Carbon tax, anyone?
Now that the controversial carbon tax is enforced (effective 1st July 2012), I guess I must now wake up to the fact that I will be paying more for my electricity bill….all for a good cause…….I hope.
CatchoftheDay recently has a special offer on a Belkin Conserve Insight energy use monitor. I have always wanted to buy something like this that indicates the energy usage of my electrical gadgets/appliances and since it was on sale, I bought it. It was delivered recently.
The unit has a large LCD display and 3 large buttons – a “$” button that shows the energy cost, a “lightning” button that shows the instantaneous power used and a “earth” icon/button that shows the amount of CO2 generated indirectly by the appliance. The first thing I observed is that the LCD screen on my unit is not as crisp as I would have expected from the product photo. The text display is just not as sharp as other LCD display (eg. my Casio calculator). The only time it looks sharp is when you look at the LCD from an angle. You should be able to see the lack of sharpness in the photos below. Maybe I have a dud unit but not a deal breaker, however. But I wish Belkin would improve on this.
Setting up the energy monitor
The first thing I did was to get the latest tariff from my electricity supplier. This can be found here – Synergy electricity tariff.
So the electricity charge per KWH unit is 24.8866 cents. This already includes a carbon charge of 2.2550 cents.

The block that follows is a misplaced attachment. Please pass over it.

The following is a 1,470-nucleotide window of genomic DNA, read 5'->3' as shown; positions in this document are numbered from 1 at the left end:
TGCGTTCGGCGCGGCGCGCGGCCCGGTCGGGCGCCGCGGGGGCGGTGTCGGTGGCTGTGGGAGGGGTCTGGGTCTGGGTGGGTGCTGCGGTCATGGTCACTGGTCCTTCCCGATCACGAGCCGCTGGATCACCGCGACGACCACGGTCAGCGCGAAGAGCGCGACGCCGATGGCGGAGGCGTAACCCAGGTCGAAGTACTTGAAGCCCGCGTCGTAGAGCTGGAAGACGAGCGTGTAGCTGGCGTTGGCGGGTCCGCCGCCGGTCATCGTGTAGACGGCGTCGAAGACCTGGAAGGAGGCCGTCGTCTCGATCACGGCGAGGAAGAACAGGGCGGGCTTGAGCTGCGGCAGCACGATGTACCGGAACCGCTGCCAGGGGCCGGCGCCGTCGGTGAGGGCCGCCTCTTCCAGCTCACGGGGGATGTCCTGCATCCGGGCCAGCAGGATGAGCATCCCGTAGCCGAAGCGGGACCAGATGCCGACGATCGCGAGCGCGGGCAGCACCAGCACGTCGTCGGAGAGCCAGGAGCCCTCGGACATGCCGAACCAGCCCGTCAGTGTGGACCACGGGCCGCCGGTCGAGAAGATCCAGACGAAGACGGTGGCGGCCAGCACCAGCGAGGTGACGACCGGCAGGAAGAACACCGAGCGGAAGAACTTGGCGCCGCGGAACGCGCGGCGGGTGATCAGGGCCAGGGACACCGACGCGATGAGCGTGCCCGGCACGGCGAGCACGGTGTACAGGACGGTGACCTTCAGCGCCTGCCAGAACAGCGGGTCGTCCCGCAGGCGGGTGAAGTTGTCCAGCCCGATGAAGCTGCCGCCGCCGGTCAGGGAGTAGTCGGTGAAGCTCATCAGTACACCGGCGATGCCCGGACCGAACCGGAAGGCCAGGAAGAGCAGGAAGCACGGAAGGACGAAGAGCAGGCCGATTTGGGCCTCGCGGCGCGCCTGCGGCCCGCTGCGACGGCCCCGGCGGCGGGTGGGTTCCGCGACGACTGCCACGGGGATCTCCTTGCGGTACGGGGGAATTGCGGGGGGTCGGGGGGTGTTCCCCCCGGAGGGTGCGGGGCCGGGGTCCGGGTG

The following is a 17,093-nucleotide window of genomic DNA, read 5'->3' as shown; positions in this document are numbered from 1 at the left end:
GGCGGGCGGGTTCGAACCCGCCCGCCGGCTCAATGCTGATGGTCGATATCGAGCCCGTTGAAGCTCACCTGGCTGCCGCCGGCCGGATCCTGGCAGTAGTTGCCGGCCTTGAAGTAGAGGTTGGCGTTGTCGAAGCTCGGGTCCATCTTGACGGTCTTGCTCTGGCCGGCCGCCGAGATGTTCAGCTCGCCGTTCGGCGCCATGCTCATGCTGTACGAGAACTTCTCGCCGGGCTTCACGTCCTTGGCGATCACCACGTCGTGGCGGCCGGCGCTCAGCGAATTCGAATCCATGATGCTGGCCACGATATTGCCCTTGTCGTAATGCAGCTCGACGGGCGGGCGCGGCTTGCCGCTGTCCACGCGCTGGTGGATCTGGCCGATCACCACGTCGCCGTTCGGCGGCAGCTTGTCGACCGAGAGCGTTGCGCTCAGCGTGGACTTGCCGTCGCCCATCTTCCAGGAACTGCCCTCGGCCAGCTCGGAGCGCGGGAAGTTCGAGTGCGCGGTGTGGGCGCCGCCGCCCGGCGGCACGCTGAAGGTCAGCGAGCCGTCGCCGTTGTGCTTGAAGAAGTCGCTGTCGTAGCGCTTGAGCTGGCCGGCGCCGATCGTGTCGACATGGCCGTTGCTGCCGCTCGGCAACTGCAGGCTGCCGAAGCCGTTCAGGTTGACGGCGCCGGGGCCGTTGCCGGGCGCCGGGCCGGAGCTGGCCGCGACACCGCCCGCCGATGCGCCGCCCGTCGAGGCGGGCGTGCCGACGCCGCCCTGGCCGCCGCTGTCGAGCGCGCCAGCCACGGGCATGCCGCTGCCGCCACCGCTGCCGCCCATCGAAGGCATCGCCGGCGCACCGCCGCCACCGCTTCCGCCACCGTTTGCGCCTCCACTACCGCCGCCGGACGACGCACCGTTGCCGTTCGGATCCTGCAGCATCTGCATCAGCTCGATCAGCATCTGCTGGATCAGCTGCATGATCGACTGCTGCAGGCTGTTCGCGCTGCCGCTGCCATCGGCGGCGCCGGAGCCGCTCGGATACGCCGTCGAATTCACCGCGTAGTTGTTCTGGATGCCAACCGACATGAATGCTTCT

The next thing is to re-program the energy monitor. This is done really easily. Press the $ button for 3 seconds or so, it will start to flash. Then press the left and right button to adjust the unit rate up/down accordingly. So I adjusted mine to 0.248 since the unit rate on the energy monitor is in dollar, not cents.
The next thing is to obtain the latest Co2/kw rate.
http://www.synergy.net.au/carbon_questions_faqs.xhtml indicates that for each kW of electricity produced, 0.98kg of CO2 is generated. Re-programming the energy monitor is easy too. Press the “earth” icon/button for 3 seconds and adjust the value by pressing the right/left button. Too easy.
The first thing I did is to test it with my table lamp for a primitive “calibration” test so to speak. The lamp has a single 4w compact fluorescent bulb and the energy meter shows this as 4.5w. Considering that all lamp has losses in the control gear, cables, etc, I would say this is fairly accurate. I don’t think this has the accuracy of a commercial power meter (such as the Schneider PM9C, etc) but for home “education” usage, this is pretty good in my opinion.
I then go around the house plugging things into the energy monitor. It is interesting to know that the actual power drawn by an electrical appliance is very often far less than the manufacturer’s declared value.